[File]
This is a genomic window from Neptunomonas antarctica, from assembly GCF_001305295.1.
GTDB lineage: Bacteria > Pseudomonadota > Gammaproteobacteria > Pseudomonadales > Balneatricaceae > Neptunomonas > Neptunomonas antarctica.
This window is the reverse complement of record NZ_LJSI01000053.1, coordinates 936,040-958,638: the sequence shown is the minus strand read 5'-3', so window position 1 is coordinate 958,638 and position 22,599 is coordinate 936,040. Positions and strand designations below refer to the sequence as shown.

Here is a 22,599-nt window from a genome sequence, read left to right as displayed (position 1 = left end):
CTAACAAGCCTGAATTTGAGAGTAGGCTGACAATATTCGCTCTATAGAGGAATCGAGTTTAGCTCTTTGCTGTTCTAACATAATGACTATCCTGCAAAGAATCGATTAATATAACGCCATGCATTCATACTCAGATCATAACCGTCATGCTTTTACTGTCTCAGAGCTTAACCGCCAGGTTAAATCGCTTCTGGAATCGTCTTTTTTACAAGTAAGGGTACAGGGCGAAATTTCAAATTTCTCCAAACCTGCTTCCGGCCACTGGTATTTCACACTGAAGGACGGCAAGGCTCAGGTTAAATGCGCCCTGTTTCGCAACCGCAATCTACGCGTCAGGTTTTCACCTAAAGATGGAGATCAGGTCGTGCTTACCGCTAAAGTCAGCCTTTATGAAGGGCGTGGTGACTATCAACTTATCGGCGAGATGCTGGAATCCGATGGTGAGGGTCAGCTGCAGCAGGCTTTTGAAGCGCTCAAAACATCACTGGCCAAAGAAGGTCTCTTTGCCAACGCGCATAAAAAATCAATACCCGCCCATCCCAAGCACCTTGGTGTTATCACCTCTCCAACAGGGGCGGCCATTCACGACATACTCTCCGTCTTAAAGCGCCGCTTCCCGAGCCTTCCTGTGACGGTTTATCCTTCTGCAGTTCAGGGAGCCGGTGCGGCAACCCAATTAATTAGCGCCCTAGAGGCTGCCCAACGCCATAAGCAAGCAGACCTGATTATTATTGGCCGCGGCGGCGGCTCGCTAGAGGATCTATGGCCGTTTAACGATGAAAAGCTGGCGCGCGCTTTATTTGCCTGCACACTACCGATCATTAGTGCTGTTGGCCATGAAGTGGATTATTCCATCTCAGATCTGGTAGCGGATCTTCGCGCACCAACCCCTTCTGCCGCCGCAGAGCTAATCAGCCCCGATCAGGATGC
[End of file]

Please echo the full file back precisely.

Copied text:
This is a genomic window from Neptunomonas antarctica, from assembly GCF_001305295.1.
GTDB lineage: Bacteria > Pseudomonadota > Gammaproteobacteria > Pseudomonadales > Balneatricaceae > Neptunomonas > Neptunomonas antarctica.
This window is the reverse complement of record NZ_LJSI01000053.1, coordinates 936,040-958,638: the sequence shown is the minus strand read 5'-3', so window position 1 is coordinate 958,638 and position 22,599 is coordinate 936,040. Positions and strand designations below refer to the sequence as shown.

Here is a 22,599-nt window from a genome sequence, read left to right as displayed (position 1 = left end):
CTAACAAGCCTGAATTTGAGAGTAGGCTGACAATATTCGCTCTATAGAGGAATCGAGTTTAGCTCTTTGCTGTTCTAACATAATGACTATCCTGCAAAGAATCGATTAATATAACGCCATGCATTCATACTCAGATCATAACCGTCATGCTTTTACTGTCTCAGAGCTTAACCGCCAGGTTAAATCGCTTCTGGAATCGTCTTTTTTACAAGTAAGGGTACAGGGCGAAATTTCAAATTTCTCCAAACCTGCTTCCGGCCACTGGTATTTCACACTGAAGGACGGCAAGGCTCAGGTTAAATGCGCCCTGTTTCGCAACCGCAATCTACGCGTCAGGTTTTCACCTAAAGATGGAGATCAGGTCGTGCTTACCGCTAAAGTCAGCCTTTATGAAGGGCGTGGTGACTATCAACTTATCGGCGAGATGCTGGAATCCGATGGTGAGGGTCAGCTGCAGCAGGCTTTTGAAGCGCTCAAAACATCACTGGCCAAAGAAGGTCTCTTTGCCAACGCGCATAAAAAATCAATACCCGCCCATCCCAAGCACCTTGGTGTTATCACCTCTCCAACAGGGGCGGCCATTCACGACATACTCTCCGTCTTAAAGCGCCGCTTCCCGAGCCTTCCTGTGACGGTTTATCCTTCTGCAGTTCAGGGAGCCGGTGCGGCAACCCAATTAATTAGCGCCCTAGAGGCTGCCCAACGCCATAAGCAAGCAGACCTGATTATTATTGGCCGCGGCGGCGGCTCGCTAGAGGATCTATGGCCGTTTAACGATGAAAAGCTGGCGCGCGCTTTATTTGCCTGCACACTACCGATCATTAGTGCTGTTGGCCATGAAGTGGATTATTCCATCTCAGATCTGGTAGCGGATCTTCGCGCACCAACCCCTTCTGCCGCCGCAGAGCTAATCAGCCCCGATCAGGATGC